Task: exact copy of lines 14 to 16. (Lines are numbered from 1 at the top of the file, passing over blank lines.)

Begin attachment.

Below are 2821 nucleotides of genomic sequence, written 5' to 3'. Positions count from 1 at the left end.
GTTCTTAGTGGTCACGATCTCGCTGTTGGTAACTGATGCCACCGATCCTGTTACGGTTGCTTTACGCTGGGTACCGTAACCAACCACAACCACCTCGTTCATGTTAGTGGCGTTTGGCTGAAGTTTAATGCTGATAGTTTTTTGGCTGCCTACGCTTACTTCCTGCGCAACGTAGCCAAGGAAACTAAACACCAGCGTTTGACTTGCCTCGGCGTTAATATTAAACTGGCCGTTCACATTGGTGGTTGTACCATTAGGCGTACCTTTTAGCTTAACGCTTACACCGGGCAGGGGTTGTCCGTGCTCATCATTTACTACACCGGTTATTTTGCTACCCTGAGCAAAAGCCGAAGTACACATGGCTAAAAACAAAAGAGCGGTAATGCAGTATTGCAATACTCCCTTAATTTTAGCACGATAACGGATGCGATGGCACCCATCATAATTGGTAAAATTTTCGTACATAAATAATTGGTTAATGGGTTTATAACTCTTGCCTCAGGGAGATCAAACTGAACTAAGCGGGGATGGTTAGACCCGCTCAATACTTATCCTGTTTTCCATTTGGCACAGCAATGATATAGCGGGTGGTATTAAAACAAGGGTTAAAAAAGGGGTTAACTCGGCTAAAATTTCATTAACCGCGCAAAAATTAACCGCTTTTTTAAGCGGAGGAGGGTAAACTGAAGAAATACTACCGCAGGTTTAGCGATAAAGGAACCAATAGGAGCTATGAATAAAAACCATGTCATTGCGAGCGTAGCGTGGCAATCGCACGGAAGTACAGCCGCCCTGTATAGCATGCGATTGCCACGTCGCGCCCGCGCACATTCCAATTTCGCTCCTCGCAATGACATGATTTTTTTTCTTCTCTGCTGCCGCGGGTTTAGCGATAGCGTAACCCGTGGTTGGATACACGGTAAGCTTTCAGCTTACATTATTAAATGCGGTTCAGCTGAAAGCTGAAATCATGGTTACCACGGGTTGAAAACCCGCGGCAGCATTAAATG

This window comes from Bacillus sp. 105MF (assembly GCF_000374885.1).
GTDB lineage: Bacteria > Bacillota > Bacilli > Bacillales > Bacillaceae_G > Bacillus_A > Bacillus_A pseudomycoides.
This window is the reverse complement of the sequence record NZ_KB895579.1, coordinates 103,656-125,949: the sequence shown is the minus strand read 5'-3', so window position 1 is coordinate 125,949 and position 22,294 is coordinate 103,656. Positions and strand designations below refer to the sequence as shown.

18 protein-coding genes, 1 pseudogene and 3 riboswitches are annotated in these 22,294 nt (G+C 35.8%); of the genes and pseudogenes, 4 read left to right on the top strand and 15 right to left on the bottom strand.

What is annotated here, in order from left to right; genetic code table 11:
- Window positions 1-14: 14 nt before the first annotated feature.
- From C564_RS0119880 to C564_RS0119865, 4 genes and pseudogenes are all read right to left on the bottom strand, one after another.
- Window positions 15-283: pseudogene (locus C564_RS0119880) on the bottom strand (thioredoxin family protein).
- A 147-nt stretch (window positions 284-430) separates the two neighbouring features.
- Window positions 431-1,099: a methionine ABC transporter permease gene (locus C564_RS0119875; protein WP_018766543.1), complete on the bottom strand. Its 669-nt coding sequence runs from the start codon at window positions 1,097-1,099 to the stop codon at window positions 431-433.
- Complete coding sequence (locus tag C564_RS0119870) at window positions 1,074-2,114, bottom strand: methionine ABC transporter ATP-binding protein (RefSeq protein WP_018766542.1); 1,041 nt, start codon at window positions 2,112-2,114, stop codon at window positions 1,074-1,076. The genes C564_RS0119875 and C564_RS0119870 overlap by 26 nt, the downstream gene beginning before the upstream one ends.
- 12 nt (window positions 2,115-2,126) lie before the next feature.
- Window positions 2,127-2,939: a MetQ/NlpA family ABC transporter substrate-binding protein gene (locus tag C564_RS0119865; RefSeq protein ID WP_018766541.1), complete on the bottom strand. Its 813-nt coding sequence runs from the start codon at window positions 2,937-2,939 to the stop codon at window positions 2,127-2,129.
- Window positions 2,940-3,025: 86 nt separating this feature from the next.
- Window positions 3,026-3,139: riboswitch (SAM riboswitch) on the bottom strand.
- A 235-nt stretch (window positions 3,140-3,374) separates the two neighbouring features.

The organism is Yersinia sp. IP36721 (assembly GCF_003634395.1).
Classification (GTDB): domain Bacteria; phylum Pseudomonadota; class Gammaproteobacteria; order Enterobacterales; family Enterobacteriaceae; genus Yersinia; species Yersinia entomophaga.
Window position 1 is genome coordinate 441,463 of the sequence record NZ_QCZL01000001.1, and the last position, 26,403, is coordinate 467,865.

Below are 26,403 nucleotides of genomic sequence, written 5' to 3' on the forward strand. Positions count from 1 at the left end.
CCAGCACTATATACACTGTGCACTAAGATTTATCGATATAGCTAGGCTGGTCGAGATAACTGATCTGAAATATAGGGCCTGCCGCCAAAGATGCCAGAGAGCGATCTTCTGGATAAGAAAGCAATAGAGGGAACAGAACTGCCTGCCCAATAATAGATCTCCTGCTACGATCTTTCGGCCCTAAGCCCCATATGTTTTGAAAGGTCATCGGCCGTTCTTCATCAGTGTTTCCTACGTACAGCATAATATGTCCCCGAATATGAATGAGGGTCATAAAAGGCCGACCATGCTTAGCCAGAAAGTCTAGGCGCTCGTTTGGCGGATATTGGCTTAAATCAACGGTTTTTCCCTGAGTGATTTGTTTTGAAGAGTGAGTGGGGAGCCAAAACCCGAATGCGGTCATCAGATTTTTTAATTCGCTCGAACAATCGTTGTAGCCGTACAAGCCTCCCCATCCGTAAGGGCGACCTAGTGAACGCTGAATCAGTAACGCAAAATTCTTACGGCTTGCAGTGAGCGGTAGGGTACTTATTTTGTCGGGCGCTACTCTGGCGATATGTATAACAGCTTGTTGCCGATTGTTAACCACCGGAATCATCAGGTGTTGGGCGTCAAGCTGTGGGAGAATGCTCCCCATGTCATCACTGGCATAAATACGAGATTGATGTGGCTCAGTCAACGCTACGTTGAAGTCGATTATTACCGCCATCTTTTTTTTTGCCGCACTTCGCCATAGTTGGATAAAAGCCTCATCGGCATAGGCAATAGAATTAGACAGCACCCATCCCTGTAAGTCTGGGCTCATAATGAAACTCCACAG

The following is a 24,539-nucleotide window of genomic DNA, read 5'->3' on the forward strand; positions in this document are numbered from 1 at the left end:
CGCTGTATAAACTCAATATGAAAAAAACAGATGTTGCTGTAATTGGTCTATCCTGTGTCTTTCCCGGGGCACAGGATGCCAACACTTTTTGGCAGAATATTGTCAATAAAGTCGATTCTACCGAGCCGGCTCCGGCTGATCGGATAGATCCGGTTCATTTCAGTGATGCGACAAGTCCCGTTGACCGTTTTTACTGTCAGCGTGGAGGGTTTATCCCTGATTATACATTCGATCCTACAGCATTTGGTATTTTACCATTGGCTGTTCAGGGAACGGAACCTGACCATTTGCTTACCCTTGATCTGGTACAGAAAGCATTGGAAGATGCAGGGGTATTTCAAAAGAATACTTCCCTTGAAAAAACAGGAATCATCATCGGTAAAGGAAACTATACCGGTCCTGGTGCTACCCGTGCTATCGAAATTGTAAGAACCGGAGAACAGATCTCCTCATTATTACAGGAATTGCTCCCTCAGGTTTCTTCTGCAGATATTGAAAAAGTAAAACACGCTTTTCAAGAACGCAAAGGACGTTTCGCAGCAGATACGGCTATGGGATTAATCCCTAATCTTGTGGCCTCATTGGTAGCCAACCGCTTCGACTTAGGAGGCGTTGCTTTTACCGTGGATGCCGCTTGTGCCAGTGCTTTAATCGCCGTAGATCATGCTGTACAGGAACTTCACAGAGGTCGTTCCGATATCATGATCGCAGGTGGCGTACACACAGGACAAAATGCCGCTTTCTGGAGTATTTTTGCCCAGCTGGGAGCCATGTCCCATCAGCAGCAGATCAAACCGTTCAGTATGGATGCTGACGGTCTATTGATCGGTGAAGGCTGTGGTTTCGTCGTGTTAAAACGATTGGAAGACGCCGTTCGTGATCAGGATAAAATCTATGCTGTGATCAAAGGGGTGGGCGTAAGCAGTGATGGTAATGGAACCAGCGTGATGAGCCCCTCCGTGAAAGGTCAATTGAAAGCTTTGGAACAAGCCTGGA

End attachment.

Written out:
- 12 nt (window positions 2,115-2,126) lie before the next feature.
- Window positions 2,127-2,939: a MetQ/NlpA family ABC transporter substrate-binding protein gene (locus tag C564_RS0119865; RefSeq protein ID WP_018766541.1), complete on the bottom strand. Its 813-nt coding sequence runs from the start codon at window positions 2,937-2,939 to the stop codon at window positions 2,127-2,129.
- Window positions 2,940-3,025: 86 nt separating this feature from the next.